Saturday, September 06, 2008

Does Sarah Palin Believe in the First Amendment?

Does Sarah Palin believe in the First Amendment?

From The New York Times:

"Shortly after becoming mayor, former city officials and Wasilla residents said, Ms. Palin approached the town librarian about the possibility of banning some books, though she never followed through and it was unclear which books or passages were in question.

Anne Kilkenny, a Democrat who said she attended every City Council meeting in Ms. Palin’s first year in office, said Ms. Palin brought up the idea of banning some books at one meeting. 'They were somehow morally or socially objectionable to her,' Ms. Kilkenny said.

The librarian, Mary Ellen Emmons, pledged to 'resist all efforts at censorship,' Ms. Kilkenny recalled. Ms. Palin fired Ms. Emmons shortly after taking office but changed course after residents made a strong show of support. Ms. Emmons, who left her job and Wasilla a couple of years later, declined to comment for this article.

In 1996, Ms. Palin suggested to the local paper, The Frontiersman, that the conversations about banning books were 'rhetorical.'"

(Full article at

And from The Boston Herald:

"Palin told the Daily News back then the letters were just a test of loyalty as she took on the mayor’s job, which she’d won from three-term mayor John Stein in a hard-fought election."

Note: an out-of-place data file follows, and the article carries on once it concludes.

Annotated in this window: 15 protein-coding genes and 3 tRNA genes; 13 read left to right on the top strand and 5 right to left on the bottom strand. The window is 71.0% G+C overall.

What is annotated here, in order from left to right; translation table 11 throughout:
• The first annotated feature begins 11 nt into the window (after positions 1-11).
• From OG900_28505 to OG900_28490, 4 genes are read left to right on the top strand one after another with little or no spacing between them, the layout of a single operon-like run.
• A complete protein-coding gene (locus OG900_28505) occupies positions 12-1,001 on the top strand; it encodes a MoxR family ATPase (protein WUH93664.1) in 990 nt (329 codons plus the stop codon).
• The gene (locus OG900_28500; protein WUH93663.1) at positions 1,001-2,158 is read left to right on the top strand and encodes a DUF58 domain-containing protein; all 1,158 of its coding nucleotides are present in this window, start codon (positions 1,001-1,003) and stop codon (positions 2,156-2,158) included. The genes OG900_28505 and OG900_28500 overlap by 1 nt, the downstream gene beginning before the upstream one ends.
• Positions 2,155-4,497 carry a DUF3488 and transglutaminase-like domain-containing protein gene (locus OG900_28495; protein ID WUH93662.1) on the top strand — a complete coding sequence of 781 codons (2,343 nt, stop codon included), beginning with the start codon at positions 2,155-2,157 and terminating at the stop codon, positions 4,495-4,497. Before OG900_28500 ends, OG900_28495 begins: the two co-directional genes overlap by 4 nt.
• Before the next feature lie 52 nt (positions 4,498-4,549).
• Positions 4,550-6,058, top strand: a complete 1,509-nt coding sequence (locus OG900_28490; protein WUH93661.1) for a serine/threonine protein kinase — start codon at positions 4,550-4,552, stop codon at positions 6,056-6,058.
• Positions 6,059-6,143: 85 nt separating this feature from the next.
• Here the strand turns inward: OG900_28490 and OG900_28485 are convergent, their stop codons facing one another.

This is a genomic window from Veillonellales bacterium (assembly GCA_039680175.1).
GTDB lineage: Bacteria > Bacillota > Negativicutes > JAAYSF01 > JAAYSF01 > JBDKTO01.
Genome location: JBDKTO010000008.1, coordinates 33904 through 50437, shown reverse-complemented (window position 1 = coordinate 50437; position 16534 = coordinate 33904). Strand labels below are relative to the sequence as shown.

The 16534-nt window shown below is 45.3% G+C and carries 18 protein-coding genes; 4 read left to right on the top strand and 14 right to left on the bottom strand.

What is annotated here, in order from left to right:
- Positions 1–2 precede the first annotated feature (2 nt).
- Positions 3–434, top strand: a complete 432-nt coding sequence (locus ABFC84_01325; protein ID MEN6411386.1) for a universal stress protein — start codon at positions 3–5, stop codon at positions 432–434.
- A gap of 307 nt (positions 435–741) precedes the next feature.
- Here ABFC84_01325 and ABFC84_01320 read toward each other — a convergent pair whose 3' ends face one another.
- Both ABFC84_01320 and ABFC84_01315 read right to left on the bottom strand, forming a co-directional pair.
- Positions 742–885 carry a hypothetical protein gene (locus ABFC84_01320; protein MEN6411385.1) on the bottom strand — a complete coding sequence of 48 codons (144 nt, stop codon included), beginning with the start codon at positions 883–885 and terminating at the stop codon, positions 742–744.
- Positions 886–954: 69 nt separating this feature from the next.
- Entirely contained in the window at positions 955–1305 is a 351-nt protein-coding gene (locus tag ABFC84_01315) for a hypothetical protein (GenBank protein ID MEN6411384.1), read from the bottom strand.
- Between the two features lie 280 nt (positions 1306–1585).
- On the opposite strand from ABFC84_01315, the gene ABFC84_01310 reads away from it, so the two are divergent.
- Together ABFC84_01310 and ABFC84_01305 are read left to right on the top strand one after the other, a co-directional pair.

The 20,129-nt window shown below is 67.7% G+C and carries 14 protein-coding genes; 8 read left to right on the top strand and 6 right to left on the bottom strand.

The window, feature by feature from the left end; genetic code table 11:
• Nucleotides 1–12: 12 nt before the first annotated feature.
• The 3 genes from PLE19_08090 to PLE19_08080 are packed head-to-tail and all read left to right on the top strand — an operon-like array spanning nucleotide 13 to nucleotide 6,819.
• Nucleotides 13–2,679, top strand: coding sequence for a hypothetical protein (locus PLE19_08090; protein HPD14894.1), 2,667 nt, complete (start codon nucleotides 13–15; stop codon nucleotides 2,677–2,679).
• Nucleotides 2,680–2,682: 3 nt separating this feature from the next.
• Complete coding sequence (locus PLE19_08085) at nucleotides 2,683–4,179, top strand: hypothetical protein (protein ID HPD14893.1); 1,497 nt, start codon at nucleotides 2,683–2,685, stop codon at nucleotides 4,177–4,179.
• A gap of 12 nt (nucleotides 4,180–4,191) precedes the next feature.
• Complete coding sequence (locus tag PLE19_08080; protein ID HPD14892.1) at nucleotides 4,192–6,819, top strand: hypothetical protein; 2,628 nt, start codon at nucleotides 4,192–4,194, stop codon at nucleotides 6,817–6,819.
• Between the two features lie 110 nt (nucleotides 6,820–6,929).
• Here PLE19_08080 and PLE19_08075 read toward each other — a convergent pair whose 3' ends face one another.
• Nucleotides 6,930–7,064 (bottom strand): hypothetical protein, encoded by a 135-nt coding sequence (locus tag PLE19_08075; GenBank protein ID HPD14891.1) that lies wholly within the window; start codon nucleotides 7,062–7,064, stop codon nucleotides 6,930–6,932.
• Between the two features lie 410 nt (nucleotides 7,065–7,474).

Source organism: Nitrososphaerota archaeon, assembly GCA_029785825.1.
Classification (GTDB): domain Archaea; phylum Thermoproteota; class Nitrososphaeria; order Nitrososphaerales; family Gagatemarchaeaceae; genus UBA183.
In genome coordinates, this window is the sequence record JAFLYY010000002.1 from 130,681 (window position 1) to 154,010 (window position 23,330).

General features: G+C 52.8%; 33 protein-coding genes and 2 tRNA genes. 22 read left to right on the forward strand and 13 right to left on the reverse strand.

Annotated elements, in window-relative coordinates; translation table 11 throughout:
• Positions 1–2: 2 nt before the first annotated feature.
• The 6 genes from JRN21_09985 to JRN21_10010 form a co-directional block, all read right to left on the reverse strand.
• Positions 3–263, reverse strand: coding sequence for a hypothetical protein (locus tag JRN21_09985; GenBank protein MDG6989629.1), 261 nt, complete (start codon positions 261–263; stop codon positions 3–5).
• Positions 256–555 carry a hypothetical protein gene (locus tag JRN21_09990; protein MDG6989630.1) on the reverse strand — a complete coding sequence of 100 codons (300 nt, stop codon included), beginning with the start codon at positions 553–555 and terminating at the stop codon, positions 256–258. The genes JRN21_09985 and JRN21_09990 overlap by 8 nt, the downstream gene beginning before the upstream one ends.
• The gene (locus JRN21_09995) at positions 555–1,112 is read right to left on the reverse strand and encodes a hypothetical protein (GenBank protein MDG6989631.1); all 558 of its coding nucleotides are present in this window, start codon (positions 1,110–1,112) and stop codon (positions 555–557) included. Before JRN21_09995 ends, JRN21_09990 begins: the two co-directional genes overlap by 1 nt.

The reports surfacing online and in print media about Governor Sarah Palin’s actions while acting as mayor of Wasilla, Alaska, 12 years ago led me to consider other, possibly pertinent revelations about the new Republican Party vice presidential candidate. For instance, she is a strong supporter of abstinence-only education and is opposed to comprehensive sex education in schools, despite numerous studies proving the ineffectiveness of the former compared with the latter. As Vice President of the U.S., would Ms. Palin work not only to continue to block funding for comprehensive sex education programs, as our current administration does, but also attempt to remove sex education literature from public schools and libraries?

We don’t know which books Ms. Palin had in mind when she asked Ms. Emmons to consider removing some from Wasilla’s library. We do know, however, that Ms. Palin doesn’t believe global warming is the result of human activity. Would she try to have books on global warming purged from our nation’s libraries?

In her speech on September 3rd at the Republican National Convention, Ms. Palin belittled Senator Obama’s work as a community organizer in South Chicago. Would she then, if she becomes our nation’s V.P., attempt to remove from all libraries any tomes that describe the historic movements that have changed our world—for the better, I think she’d agree—movements that owe their roots, their momentum, and much of their ultimate success to community organizing efforts? I’m talking about the labor movement, the gay rights movement, the environmental movement, the civil rights movement, and the one that allows Ms. Palin to be where she is today, the women’s movement, with suffrage at the top of its agenda.

Ms. Palin said she attempted to fire Ms. Emmons to test the librarian’s loyalty—to Ms. Palin, I presume. If Ms. Palin becomes our next presidential Vice President, I hope that in the realm of public libraries and their collections, she remembers where her own loyalties should lie: with our Constitution’s First Amendment, and with the policies and guidelines of the American Library Association.

—Deborah Davis